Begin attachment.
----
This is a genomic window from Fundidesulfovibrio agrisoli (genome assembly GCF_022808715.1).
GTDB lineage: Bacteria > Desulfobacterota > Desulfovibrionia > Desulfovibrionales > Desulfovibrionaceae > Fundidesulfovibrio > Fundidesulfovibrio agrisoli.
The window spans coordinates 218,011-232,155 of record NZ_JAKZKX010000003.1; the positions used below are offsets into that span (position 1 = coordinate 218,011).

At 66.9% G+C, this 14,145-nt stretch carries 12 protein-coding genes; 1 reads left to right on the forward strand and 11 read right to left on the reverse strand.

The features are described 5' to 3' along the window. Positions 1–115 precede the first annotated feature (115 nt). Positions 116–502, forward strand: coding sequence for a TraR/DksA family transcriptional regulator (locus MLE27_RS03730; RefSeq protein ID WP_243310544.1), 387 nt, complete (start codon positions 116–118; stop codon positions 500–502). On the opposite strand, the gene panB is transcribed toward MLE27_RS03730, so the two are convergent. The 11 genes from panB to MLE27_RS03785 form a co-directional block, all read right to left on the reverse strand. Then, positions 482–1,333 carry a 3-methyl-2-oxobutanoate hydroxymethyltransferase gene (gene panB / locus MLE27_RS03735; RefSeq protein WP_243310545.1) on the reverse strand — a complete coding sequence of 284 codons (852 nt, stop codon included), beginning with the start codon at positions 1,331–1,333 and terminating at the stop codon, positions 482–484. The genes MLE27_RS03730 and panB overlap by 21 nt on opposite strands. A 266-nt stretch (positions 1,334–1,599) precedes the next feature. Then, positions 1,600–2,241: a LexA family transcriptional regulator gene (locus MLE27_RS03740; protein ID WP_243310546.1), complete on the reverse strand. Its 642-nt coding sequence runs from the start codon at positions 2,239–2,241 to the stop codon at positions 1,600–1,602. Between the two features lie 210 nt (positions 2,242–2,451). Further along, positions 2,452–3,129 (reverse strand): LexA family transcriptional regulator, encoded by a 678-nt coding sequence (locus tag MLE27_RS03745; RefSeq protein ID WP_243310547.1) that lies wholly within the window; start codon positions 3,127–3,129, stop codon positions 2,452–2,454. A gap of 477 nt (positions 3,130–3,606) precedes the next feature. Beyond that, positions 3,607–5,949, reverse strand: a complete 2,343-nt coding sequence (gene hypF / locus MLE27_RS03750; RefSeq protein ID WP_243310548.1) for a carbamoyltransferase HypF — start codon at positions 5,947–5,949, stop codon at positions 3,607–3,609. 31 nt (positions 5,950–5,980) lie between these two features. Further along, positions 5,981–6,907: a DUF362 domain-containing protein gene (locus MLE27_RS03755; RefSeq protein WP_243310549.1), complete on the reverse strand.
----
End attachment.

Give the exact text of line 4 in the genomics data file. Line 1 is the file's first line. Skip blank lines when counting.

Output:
At 66.9% G+C, this 14,145-nt stretch carries 12 protein-coding genes; 1 reads left to right on the forward strand and 11 read right to left on the reverse strand.